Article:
Image: Flooded town
Brian Cassey  /  AP
Normanton, seen here Wednesday, is one of the northern Australian towns flooded after heavy rain.
updated 2/6/2009 10:31:58 AM ET 2009-02-06T15:31:58

Water levels began to drop slightly across the vast flooded region of northern Australia on Friday, but a forecast of more heavy rain will stymie recovery and cleanup effort.

Queensland state Premier Anna Bligh visited the hardest-hit area and pledged $325,000 to help northern towns recover, asking Australians to add their own contributions.

"The place is totally waterlogged, and we've got more very heavy rain appearing as I speak," Bligh told Australian Broadcasting Corp. radio Friday after flying over the town of Ingham in a helicopter.

The Herbert River in Ingham dropped by 3.3 feet in the last 24 hours but could return to its Monday peak of 40 feet if the low pressure storm system off the coast dumps the expected 11.8 inches on the town this weekend.

While overflowing rivers and heavy rainstorms are normal during northern Australia's November-to-April tropical cyclone season, the Bureau of Meteorology has predicted above-normal monsoonal activity this season.

The government said that storms since late December have caused an estimated $90 million in damage.

More than 60 percent of Queensland is under water — 400,000 square miles, or twice the area of Spain. Ingham has been hardest hit, with 2,900 homes damaged or flooded in a weekend storm and hundreds of people evacuated.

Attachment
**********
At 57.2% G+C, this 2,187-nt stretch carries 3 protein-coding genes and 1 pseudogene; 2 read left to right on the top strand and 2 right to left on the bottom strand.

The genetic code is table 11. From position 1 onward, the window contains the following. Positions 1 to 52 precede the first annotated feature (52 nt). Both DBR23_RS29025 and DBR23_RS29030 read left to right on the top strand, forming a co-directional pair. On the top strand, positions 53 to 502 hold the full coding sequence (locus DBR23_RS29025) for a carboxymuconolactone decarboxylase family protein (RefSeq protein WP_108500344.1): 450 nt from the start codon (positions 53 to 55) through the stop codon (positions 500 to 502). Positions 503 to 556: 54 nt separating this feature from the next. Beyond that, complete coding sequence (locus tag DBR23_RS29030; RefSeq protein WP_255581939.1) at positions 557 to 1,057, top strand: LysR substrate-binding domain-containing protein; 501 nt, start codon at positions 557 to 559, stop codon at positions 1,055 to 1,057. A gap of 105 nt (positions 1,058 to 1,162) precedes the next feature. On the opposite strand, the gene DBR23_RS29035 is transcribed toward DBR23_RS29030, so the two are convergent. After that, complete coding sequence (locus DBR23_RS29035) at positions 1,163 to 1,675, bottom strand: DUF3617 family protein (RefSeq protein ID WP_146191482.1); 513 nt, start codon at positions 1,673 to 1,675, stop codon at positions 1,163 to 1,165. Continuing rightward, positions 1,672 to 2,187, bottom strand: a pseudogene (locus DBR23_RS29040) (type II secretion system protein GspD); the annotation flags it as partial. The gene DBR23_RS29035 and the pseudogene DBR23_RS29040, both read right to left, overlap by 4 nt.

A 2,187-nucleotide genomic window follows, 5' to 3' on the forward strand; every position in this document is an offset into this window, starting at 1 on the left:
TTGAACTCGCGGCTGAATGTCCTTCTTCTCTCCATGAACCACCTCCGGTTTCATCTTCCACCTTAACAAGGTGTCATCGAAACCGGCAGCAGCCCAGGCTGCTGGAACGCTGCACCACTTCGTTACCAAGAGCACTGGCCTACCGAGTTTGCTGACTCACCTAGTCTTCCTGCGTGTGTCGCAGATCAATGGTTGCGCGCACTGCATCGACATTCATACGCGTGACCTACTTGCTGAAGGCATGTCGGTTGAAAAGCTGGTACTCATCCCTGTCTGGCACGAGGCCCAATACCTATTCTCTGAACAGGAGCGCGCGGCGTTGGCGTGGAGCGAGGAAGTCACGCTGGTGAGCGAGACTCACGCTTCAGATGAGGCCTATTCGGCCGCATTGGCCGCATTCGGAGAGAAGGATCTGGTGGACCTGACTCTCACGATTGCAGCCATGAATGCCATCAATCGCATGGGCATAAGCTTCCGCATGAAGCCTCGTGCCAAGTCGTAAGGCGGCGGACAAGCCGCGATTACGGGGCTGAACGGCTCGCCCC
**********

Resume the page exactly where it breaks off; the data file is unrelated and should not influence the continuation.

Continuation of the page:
"Having seen the flood devastation firsthand, I'd urge everyone to dig deep and lend a helping hand," Bligh said.

The main cities on northern Queensland's coast, Townsville and Cairns, were flooded in January storms and are still receiving daily rain. The main highways to Townsville were cut off by water this week and some northern towns have been isolated for weeks.

Military helicopters were preparing Friday to drop supplies to some areas, and emergency workers have converged on Ingham and other devastated areas to rescue stranded people and assist with cleanup efforts.

The wet weather has also disrupted the habitat of the state's wildlife. Kangaroos and wallabies have been stranded on pockets of dry land, birds are starving and officials have warned of crocodiles and snakes roaming flooded streets and yards.

Volunteer Lana Allcroft said her North Queensland Wildlife Care group was receiving more than 30 calls a day about stranded or injured animals.

She helped talk Townsville residents through the rescue of a sodden, injured wedge-tail eagle on Thursday, and tried to save a baby bandicoot rescued by a visiting official the same day, but it died of exhaustion.

Allcroft said birds and possums were starving because the floodwaters had washed away nectar and insects.

"We normally tell people to not feed wildlife, but now we are asking people to be mindful of them and leave food out for them," she said.

In stark contrast to the wet weather in the north, the south remains hot and dry. Melbourne, Adelaide and Sydney have all sweltered through record-breaking heat waves in recent weeks, and weekend forecasts show temperatures reaching 97 to 115 degrees Fahrenheit in those state capitals.

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